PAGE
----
So after this, when I press F7 (jump to next interrupt) in MESS, it's only these lines:

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move.l #$c0000000, $c00004.l
move.w $ff042e.l, $c00000.l
addi.w #$100, $ff042e.l // this color change is pretty random, just a test case
BUT even with this absolutely minimal code, I can still see about 8 pixels of flickering in the following line (on the actual hardware).
Seriously, it can't get any simpler, can it?

PS: I didn't understand what you mean by putting it in RAM.

Posted: Wed Jul 17, 2013 3:33 pm
by tiagosr
One other thing I did (along with ensuring no other part of the code did write to the VDP during active lines) was setting up the CRAM address in the VDP so that the palette write is actually the first thing the routine does - this makes the write show up in time for the only access slot available before the VDP starts drawing stuff. Your code can do it like this:

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move.w $ff042e.l, $c00000.l // first write the colour to the vdp
subi.w #$100, $ff042e.l // then you can do other things, like the subtraction you mentioned the other post (notice you don't need to hard-code addresses like these, you can access every non-static global variable in C code from assembly right away)
move.l #$c0000000, $c00004.l // then the last op before exiting is going to set the vdp up for the next interrupt
Then I also set up that address as the last step right before the screen starts rendering, in the V-INT code (right after having finished uploading everything else to the VDP, in time for the next frame).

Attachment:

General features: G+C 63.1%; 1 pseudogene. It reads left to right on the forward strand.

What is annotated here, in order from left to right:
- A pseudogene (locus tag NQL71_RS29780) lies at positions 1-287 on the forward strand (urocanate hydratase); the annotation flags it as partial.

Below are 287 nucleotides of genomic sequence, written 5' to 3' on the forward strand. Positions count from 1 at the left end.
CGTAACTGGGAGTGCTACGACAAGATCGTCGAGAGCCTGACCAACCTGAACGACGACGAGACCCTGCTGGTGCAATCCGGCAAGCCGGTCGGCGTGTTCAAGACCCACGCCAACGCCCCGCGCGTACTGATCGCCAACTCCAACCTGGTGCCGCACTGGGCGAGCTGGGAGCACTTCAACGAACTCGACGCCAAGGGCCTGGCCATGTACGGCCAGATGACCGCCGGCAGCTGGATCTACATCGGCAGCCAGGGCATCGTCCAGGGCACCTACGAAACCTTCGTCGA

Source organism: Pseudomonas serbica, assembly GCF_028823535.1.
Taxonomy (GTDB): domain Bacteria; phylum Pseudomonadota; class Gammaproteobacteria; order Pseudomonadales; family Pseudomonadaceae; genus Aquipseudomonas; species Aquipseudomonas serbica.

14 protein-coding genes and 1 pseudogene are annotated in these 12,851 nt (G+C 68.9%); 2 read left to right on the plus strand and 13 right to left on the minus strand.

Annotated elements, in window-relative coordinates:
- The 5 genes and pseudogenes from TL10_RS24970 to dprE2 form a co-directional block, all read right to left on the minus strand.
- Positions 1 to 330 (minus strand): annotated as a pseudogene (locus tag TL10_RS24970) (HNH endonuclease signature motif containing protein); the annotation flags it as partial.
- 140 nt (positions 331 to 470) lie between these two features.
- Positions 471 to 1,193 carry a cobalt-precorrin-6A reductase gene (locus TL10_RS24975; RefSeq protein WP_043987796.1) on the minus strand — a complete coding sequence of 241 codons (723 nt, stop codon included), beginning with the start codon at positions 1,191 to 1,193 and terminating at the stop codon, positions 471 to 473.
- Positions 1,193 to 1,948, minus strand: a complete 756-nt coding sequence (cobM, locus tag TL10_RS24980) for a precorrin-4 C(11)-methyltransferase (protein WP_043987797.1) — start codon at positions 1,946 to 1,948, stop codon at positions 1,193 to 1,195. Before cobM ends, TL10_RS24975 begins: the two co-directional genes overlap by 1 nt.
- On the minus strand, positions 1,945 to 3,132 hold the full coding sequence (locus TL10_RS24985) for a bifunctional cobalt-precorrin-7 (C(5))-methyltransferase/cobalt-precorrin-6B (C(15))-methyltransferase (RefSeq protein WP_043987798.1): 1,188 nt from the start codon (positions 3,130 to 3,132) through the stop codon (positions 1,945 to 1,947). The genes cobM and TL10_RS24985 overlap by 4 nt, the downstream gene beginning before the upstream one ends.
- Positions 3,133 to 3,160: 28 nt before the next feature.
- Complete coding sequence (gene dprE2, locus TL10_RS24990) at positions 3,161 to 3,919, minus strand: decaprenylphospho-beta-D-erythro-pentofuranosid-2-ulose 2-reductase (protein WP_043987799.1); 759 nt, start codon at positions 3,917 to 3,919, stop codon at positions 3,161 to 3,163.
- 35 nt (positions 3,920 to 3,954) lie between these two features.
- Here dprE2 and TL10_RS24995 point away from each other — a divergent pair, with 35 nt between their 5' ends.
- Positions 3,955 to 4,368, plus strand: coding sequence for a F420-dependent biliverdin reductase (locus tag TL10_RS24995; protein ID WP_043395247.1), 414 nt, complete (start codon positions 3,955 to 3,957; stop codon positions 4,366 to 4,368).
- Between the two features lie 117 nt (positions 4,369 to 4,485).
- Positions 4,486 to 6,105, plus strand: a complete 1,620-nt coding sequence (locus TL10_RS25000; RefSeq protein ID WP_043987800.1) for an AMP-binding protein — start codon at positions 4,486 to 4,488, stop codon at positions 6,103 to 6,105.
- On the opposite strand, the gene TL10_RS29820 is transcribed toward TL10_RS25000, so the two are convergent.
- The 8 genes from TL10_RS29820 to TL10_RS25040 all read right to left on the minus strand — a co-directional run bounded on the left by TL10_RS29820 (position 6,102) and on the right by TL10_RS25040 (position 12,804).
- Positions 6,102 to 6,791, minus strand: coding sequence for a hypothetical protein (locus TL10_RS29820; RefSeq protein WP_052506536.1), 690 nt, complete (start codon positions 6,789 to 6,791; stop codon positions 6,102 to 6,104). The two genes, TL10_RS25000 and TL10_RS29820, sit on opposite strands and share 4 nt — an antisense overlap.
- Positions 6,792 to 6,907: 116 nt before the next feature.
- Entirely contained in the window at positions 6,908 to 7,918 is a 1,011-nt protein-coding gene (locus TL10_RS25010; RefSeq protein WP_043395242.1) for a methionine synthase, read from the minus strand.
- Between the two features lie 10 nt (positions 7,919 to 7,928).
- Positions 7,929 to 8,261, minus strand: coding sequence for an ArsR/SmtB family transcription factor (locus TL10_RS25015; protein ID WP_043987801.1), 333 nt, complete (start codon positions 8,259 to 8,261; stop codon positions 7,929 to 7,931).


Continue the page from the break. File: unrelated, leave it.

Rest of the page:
Well, by putting the code in RAM I meant, especially in my case that there is also v-scroll updating and other stuff, I made it so that I can build the code in a chunk of RAM that is pointed to by the ROM header directly. This code could be something static that you just copy there, or you can build it up each frame like I'm doing - granted, my code is overkill for what you set up to do. Basically every line sets up stuff for the next, including writing the next jump destination in the first instruction - thank goodness the 68k instruction set is regular as it is to allow for that. I'll post it up later, as I'm not at home right now.

Posted: Wed Jul 17, 2013 4:38 pm
by mitchConnor
Thanks again.
Most of it works now. But I have an interesting issue left:
As long as the screen is static or I scroll only vertically, it's fine, but when I scroll horizontally, it flickers again, but only at the first color switch.